One way or another she learned that Johnson would attend the Chicago World’s Columbian Exposition in company with the Mormon Tabernacle Choir. (It is a fact that he did so.) She used the near-last of her funds for a ticket to Chicago. Johnson had never seen his son in the flesh; perhaps, she thought, his heart would soften when he did. Underfed and without proper accommodation, the toddler and young mother loitered near the fairground entrance at Jackson Park for several days until, by sheer luck, they found themselves face to face with the whiskered photographer.

In my fantasy, Johnson gave a shutter click of recognition when he saw her, a give-away blink. He liked to say that he never forgot a subject. Then he looked down at the ragged boy, nodded once, and strode off into the swirling crowd without a single word. His heart had not softened. Charlie’s mother used the last of her money to buy tickets to the Exposition and a piece of taffy for Charles Jr. They wandered through the White City for an hour or two, holding hands, before she dropped him at the daycare, giving his name in exchange for a claim check. This, I suggest, she ate. Then she vanished too.

What became of the boy? Perhaps the Charlie Johnson abandoned at the Chicago World’s Fair in 1893 is the same Charley Johnson adopted by George Brown of Charlotte County, Florida some time later. There’s a photograph of him in the county archives – at ten or twelve years old – wearing a tan bowler and pinstripe suit of second quality with the sleeves cut short. Maybe, by some miracle, this Charley Johnson is also the same Charlie Johnson (born in 1891, supposedly in Philadelphia) who went on to become a well-known jazz pianist and band leader of the Paradise Ten from 1925 to 1938.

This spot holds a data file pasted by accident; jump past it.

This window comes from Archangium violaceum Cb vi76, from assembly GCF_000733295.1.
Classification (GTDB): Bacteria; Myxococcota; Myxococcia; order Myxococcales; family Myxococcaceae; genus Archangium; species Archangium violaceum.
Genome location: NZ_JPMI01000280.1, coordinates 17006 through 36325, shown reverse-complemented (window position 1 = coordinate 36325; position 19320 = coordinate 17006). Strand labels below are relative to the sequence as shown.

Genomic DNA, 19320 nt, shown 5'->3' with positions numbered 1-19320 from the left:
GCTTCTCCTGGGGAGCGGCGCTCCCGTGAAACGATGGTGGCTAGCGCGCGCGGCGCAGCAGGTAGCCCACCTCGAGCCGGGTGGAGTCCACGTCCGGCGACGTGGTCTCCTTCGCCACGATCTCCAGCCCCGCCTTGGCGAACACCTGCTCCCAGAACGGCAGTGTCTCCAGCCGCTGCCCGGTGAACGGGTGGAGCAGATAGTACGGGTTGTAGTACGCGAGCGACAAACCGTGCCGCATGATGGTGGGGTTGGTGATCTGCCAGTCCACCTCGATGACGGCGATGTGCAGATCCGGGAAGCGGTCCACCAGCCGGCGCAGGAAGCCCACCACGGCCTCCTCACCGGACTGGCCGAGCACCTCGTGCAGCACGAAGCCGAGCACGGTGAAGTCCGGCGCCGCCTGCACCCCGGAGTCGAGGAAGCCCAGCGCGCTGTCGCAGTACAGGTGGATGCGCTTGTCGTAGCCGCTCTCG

There are other options, of course. The name is by no means uncommon, and neither, unfortunately, is ophanhood. There is no end of Charlie Johnsons.

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Flora Wellman

Flora Wellman

Near Third and Brannan, a few blocks from my office in San Francisco, is an unremarkable building with a green and black stone façade and a plaque on its side indicating the spot where Jack London was born in 1876.  It’s hard to believe this was ever a residential district.  It’s a neighborhood of upscale and downscale restaurants, bars, artists’ studios, and warehouses that have, for the most part, been carved up into offices for technology companies.  But the whole area was leveled and charred in the great earthquake and fire of 1906.